What do public expenditures say about a country’s energy priorities?

Seismic shifts are underway in the world energy system. Low-carbon fuels, energy efficiency, and energy storage are expanding at record rates. At the same time, fossil fuels still dominate current energy use and receive massive ongoing new investments. Cost-lowering innovation is a common feature across many types of energy systems.

Is energy investment in innovation aligned with the need to reduce greenhouse gas emissions and to accelerate equitable access to clean energy services? There are many approaches to answering this question. Global and national energy research, development, and demonstration (RD&D) investments represent one metric of innovation priorities. Public RD&D investments are an indicator of government effort and intention to shape a country’s energy systems in the future.1


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The Climate Policy Lab at Tufts University maintains a database of government annual expenditures by individual countries since 2000 in eight technological categories: energy efficiency, fossil fuels, renewable energy sources, nuclear, hydrogen and fuel cells, other power and storage technologies, other cross-cutting technologies, and unallocated.2 In this chart, countries that have incomplete data for one or more categories or years are excluded, including China, India, and several other large countries. These countries are discussed below.

Taken as a whole, global energy RD&D increased from about $US13 billion in 2000 to $US35 billion in 2019, the most recent year for which complete country coverage is available. Important shifts are visible. Since the mid-2000s, renewable clean energy and energy efficiency have claimed larger shares of public energy investment, while nuclear energy and fossil fuels have declined in relative terms.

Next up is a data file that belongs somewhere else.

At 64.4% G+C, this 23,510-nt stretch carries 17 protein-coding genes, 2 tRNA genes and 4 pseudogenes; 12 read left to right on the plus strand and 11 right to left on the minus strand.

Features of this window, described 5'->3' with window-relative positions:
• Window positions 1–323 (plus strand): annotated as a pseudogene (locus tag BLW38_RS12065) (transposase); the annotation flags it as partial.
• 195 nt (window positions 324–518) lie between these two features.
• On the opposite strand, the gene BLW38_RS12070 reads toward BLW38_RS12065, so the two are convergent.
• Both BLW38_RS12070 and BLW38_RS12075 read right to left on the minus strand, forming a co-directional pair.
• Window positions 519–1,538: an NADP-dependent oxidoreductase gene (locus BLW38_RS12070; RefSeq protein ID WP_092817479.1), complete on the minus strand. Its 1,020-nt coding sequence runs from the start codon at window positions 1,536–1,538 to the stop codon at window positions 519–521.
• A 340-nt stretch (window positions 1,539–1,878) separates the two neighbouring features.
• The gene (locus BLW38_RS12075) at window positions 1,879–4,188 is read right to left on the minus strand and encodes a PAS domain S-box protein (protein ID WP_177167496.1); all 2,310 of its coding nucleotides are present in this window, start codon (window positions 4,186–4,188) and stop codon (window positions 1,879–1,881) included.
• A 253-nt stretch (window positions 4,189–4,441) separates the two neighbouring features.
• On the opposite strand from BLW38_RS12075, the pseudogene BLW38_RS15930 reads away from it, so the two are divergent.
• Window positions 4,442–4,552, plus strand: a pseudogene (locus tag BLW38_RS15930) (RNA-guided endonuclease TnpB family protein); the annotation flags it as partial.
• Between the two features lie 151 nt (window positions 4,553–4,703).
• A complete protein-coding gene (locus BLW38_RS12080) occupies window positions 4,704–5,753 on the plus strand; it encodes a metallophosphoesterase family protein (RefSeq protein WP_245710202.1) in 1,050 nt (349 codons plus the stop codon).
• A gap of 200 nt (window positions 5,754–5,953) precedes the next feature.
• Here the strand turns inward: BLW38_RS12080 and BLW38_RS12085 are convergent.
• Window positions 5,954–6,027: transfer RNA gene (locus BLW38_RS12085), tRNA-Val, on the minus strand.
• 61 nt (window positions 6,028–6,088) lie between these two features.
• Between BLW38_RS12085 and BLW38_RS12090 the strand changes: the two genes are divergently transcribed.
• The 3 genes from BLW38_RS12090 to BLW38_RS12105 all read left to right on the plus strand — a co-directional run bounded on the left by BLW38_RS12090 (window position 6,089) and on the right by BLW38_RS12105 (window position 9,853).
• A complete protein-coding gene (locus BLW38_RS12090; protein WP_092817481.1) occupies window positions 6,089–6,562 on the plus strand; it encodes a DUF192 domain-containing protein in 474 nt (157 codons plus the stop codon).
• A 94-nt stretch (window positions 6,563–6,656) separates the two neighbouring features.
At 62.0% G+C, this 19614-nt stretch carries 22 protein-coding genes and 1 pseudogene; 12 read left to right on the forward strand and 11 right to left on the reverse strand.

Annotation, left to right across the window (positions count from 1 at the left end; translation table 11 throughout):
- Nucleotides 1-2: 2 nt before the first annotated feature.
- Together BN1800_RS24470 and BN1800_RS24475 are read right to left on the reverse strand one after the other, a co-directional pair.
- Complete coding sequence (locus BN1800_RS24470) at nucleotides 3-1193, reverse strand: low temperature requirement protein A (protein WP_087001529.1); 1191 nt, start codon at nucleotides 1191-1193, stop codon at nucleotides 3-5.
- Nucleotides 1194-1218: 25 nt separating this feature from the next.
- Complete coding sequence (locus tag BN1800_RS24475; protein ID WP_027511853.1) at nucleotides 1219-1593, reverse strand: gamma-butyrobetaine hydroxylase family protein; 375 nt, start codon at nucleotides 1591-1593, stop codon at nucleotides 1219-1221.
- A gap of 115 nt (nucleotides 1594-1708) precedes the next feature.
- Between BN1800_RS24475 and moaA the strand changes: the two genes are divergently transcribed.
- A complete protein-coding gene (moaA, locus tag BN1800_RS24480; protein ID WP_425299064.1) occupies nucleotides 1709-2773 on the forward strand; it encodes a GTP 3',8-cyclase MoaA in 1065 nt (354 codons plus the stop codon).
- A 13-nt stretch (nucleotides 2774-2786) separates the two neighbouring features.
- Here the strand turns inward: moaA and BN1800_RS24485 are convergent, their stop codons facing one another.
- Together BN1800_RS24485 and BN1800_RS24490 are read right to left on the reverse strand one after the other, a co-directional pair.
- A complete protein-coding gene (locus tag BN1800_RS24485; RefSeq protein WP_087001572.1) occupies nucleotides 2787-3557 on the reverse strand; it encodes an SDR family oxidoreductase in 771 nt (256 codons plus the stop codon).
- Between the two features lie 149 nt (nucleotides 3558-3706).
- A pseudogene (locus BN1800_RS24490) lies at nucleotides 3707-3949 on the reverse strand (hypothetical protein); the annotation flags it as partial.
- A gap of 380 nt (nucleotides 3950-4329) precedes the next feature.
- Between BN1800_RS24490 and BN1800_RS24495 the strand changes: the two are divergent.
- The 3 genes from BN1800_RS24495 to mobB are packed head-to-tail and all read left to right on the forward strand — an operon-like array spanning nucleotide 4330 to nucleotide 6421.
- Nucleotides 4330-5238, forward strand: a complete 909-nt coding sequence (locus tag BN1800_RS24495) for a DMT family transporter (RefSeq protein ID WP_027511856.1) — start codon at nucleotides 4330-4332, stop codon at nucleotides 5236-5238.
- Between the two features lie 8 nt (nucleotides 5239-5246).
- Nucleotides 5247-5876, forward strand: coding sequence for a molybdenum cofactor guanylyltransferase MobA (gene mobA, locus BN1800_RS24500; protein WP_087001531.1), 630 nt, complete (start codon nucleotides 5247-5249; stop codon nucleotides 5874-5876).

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Country portfolios of energy RD&D show a few dramatically different priorities. Ireland’s Renewable Energy Directive has spurred the rapid expansion of wind energy to nearly one-third of electricity generation in 2021.3 Similarly, Spain has rapidly expanded its solar and wind electricity generation capacity. Sweden, Finland, and the Slovak Republic place heavy emphasis on energy efficiency. Countries with substantial domestic fossil fuel industries continue heavy relative investments in those sectors. Examples here include Norway, Canada, Estonia, Poland, and Australia.


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Data for India and China were less available until relatively recently, but what we do know indicates that they are now major investors, especially in low-carbon energy. In recent years, India has heavily invested in nuclear power relative to renewables, while China was the world’s leading investor in renewables in 2019.

In many countries, governments create state-owned enterprises (SEOs), legal entities that participate in commercial energy activities on the government’s behalf. Notable SEOs include Saudi Aramco (gas and oil; Saudi Arabia), State Grid Corporation of China (electricity; China), Gazprom (gas and oil; Russia), and Areva S.A. (nuclear; France). Including the energy RD&D spending of SOEs significantly shifts the balance of total spending patterns. SOE spending is heavily weighted toward fossil and nuclear energy. China is the largest total public investor in the energy sector and India is the third largest total public investor in the energy sector when SEO expenditures are included.4

Another way to view a country’s commitment to energy RD&D is to scale expenditures by total economic activity as measured by Gross Domestic Product (GDP). Norway spends about US$1.1 on energy RD&D per US$1000 GDP. Turkey has the lowest value in the dataset at about US$0.04 per US$1000 GDP


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1 Zhang, Fang, Kelly Sims Gallagher, Zdenka Myslikova, Easwaran Narassimhan, Rishikesh Ram Bhandary, and Ping Huang. “From Fossil to Low Carbon: The Evolution of Global Public Energy Innovation.” WIREs Climate Change 12, no. 6 (2021): e734. https://doi.org/10.1002/wcc.734.

2 Myslikova, Z., Gallagher, K. S., Zhang, F., Narassimhan, E., & Oh S. (2023). “Global Public Energy RD&D Expenditures Database.” Climate Policy Lab, The Fletcher School, Tufts University. Accessed March 16, 2023, https://www.climatepolicylab.org/rddmap

3 sustainable energy authority of Ireland, Accessed May 8, 2023, https://www.seai.ie/data-and-insights/seai-statistics/key-statistics/renewables/

4 Zhang et al. (2021) op. cit.

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